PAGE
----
After looking into this story a bit, I am leaning toward its being made up.
My strongest reason for doubting it is that I can't find any other evidence that MLK was a fan of Star Trek. If, as Nichols said, he not only liked the show but felt that it was a crucial step forward in civil rights, then you would expect him to say so more than once. It doesn't make sense that he would urge Nichols to stay on the show—and succeed, leading to the production of a whole second season of episodes with her in them (all of which were broadcast before his death)—only to never mention the show again. But as far as I can tell, he didn't. In Wikiquote's large collection of MLK quotes, and the associated talk page which contains conversations dating back to 2006, the words "Trek" and "Uhura" don't appear, and "Nichols" appears only in a quote by her about him. The Autobiography of Martin Luther King, Jr. and Let the Trumpet Sound: The Life of Martin Luther King, Jr. don't mention Star Trek, Nichols, or Uhura in their indexes. A Google search for his name and Star Trek turned up nothing that didn't trace back to Nichols's story.
I also can't find evidence that Gene Roddenberry told his part of the story. As related by Nichols in her autobiography Beyond Uhura, p. 165:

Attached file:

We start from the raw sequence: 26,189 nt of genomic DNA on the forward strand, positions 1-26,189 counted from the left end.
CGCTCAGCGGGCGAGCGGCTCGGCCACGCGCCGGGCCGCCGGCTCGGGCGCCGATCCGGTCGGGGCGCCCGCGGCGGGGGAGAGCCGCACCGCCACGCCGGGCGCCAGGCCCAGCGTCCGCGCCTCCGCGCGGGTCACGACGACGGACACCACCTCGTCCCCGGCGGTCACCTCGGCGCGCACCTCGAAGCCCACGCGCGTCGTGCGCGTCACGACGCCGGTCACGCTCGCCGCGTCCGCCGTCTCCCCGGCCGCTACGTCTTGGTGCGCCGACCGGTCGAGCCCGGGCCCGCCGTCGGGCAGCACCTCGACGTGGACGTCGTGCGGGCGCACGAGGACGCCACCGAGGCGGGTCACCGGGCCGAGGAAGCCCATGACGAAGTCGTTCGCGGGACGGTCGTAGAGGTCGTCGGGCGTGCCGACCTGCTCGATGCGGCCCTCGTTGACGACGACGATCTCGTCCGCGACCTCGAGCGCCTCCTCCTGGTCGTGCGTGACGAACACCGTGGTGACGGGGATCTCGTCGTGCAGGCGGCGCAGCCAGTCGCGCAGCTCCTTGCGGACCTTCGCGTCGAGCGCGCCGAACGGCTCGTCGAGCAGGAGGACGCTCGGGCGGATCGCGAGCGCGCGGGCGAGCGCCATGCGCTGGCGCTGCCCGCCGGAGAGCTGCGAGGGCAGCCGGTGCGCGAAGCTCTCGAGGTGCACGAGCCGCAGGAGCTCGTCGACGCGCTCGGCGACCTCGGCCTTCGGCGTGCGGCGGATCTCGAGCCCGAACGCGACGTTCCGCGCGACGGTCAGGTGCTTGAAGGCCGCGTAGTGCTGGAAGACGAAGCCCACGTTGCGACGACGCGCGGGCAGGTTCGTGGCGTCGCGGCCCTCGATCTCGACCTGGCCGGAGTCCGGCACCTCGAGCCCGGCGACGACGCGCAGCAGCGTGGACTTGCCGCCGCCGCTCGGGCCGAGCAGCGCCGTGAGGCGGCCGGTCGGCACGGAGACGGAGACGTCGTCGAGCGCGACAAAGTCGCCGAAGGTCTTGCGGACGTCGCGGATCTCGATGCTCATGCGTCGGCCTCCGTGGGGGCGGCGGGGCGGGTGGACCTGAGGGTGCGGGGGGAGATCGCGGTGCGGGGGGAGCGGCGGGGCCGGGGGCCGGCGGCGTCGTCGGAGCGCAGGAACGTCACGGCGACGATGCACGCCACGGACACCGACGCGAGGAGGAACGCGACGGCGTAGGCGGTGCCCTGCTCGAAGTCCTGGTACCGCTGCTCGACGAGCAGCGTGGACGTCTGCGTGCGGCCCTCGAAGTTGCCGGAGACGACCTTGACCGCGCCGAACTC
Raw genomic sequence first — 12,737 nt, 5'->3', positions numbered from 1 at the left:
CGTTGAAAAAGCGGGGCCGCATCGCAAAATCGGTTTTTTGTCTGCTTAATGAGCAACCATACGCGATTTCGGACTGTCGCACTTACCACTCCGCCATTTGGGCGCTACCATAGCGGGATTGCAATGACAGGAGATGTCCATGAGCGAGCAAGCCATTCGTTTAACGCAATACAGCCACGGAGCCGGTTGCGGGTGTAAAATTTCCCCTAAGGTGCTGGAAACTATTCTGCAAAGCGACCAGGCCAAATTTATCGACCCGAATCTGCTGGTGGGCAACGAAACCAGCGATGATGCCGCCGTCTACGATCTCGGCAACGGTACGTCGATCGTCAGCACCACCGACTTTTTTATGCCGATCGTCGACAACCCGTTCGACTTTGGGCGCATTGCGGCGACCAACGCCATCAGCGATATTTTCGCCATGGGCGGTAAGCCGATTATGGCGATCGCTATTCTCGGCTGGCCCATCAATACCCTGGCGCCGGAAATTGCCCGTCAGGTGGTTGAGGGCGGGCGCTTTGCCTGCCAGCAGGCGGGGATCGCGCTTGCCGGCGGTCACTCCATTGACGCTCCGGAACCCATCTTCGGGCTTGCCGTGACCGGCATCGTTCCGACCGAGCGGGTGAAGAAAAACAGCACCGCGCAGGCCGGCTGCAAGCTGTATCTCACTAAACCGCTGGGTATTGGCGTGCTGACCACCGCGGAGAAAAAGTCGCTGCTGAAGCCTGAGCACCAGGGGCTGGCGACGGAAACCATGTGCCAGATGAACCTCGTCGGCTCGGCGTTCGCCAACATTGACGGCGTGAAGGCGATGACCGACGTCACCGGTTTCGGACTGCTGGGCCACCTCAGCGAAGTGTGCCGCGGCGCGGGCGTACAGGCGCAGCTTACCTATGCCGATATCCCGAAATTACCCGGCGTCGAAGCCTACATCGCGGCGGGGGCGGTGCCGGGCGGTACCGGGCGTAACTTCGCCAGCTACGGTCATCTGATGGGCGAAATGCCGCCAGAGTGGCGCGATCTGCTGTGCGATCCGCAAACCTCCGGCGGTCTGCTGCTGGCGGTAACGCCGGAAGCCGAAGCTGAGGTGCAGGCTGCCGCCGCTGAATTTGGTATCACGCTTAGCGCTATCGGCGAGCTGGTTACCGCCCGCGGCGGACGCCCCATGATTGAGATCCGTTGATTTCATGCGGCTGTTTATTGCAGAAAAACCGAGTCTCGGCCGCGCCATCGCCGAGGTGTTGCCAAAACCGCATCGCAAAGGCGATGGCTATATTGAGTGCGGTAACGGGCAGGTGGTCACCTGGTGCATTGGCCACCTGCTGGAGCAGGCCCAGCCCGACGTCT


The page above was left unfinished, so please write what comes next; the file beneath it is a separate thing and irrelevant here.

When I returned to work on Monday, I went to Gene's office first thing and told him about my conversation with Dr. King and my decision to stay.
A tear came to Gene's eye, and he said, "God bless that man. At least someone sees what I'm trying to achieve."
This seems like a story that Roddenberry would love to tell—praise from MLK would be a feather in his cap—but he doesn't seem to have told it. MLK isn't mentioned in Star Trek Creator: The Authorized Biography of Gene Roddenberry.
My remaining reasons are weak, but I'll list them anyway.
The conversation wasn't private: it took place at a fundraiser at which Nichols was a celebrity guest (according to a 2010 interview), and MLK was superfamous in any case, and they were introduced by a third party. I'd expect the conversation to have been overheard and perhaps independently reported on. I'd also expect them to pose for a photo together at some point, but no photo of the two seems to exist.
At least one story detail has been inconsistent. In her autobiography she planned to leave the show because of "the cuts and the racism", while in the 2010 interview she planned to leave the show because she'd been offered a role in a Broadway-bound play, and musical theater was her first love. In both tellings it seems to be her only reason.
In favor of the story being true there are the unpleasant implications of Nichols making it up, and the tweet by Bernice King that was mentioned in Laurel's answer. I have nothing intelligent to say about the first one. As for the tweet, it looks to me as though she learned about the story in the same way as everyone else, by reading an article that retells Nichols's version. At least, I don't see anything to suggest otherwise.
The article linked in the question also says that MLK and Nichols were friends (and "remained friends until he died"). Their source for that isn't clear. As far as I can tell, it isn't true and Nichols never claimed it was. MLK is only mentioned once in her autobiography, and they definitely weren't friends at that time (she was starstruck on meeting him).